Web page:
David Einhorn and Apple (AAPL)

It’s been a long day and I’ve gotten off to a late start.

the proposal

Hedge fund manager David Einhorn, who owns on behalf of his clients (so the internet tells me) over a million AAPL shares, has proposed to the company that it issue a perpetual (meaning it never comes due, and is therefore never redeemed) preferred stock with a total face value of $50 billion, paying a dividend of $2 per year.  The stock would be distributed for free to existing AAPL shareholders.

He’s apparently been discussing this idea with AAPL management since last May.

The proposal is a clever, novel twist on a finance truism   …namely, that if a security is a composite of disparate elements, like growth businesses and value ones, separating the two will increase the valuation of each.

The idea is that if a firm is composed of, say, mobile semiconductor design and cement mixing, growth investors will love the first and hate the second.  The opposite with value investors.  So either group will demand payment, in the form of a lower price earnings multiple, for being forced to take the part they don’t like or want.  Therefore, if you split the two parts up, the multiple on both will rise.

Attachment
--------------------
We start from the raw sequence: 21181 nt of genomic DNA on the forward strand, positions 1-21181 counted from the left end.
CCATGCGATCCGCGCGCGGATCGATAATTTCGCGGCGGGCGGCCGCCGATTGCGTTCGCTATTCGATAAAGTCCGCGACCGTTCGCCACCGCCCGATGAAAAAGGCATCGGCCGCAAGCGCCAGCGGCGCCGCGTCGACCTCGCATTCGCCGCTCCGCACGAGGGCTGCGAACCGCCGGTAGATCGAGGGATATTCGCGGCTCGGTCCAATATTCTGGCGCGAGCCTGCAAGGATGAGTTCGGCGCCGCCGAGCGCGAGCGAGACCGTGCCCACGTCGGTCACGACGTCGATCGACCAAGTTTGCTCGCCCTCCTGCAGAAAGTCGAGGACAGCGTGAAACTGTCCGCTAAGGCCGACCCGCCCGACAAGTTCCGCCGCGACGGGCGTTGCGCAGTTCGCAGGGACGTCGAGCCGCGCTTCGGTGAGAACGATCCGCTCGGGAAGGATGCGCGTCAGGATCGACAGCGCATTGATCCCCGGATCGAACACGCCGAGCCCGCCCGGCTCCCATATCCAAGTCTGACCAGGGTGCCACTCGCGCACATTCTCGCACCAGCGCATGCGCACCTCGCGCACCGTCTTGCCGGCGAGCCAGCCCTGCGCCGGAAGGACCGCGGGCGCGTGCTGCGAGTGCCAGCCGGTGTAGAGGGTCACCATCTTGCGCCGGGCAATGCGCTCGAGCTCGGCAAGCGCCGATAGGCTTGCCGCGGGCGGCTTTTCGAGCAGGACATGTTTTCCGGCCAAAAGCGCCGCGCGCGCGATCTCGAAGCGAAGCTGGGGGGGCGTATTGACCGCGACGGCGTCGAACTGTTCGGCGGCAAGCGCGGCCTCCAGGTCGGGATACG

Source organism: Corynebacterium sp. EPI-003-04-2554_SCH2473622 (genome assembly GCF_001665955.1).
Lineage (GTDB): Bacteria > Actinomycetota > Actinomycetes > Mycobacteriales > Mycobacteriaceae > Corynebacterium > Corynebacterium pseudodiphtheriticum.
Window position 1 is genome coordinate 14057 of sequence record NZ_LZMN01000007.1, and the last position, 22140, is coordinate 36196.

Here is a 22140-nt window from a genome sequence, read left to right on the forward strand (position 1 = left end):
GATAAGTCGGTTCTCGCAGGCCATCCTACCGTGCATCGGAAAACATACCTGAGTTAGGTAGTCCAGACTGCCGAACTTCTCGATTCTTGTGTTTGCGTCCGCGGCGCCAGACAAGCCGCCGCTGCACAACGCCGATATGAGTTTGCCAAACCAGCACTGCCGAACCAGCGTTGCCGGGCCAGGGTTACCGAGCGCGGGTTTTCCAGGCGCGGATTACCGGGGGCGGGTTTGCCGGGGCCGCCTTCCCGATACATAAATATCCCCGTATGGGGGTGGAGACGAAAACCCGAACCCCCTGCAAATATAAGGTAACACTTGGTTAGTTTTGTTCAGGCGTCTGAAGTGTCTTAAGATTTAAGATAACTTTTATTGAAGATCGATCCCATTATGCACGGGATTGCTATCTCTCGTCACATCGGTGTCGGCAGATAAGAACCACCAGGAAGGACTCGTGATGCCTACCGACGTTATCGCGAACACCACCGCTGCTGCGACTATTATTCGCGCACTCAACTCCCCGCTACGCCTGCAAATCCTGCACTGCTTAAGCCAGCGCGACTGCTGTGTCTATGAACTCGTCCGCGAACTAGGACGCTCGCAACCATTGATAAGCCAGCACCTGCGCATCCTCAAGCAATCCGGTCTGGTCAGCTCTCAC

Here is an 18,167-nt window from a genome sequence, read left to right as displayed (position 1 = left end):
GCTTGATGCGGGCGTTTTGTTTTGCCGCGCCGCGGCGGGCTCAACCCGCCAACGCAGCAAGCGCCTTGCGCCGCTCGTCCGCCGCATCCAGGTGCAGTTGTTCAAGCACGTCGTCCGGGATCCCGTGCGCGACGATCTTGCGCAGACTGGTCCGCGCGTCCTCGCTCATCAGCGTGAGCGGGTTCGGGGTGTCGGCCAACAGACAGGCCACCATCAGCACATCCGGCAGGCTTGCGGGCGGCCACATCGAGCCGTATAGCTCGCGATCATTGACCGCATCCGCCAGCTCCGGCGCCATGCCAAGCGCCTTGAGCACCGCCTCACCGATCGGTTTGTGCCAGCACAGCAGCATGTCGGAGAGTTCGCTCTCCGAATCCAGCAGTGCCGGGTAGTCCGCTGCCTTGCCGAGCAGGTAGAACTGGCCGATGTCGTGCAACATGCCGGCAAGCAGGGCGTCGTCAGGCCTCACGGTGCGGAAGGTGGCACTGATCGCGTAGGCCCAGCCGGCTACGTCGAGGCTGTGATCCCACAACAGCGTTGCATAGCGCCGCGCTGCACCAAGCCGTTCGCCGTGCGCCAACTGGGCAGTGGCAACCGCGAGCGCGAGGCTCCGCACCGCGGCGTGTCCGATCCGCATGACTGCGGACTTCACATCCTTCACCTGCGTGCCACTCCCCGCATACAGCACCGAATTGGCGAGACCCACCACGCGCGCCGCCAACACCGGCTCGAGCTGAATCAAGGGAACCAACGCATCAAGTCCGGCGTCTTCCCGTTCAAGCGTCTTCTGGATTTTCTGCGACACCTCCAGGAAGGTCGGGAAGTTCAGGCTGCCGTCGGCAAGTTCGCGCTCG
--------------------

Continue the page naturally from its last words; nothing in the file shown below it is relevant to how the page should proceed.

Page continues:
In the AAPL case, the potential split is between a security with earnings growth potential and one solely dependent on income/cash flow generation.

AAPL’s reaction to Einhorn

AAPL’s reaction has been to ask shareholders to vote at the next general meeting to change the company charter to explicitly ban the kind of preferred Einhorn wants.


Einhorn’s reaction to that has been to sue, to seek publicity and to take his own case to shareholders.

my take

The story is nowhere as simple as this.  There’s lots of stuff going on behind the scenes.  Details tomorrow.

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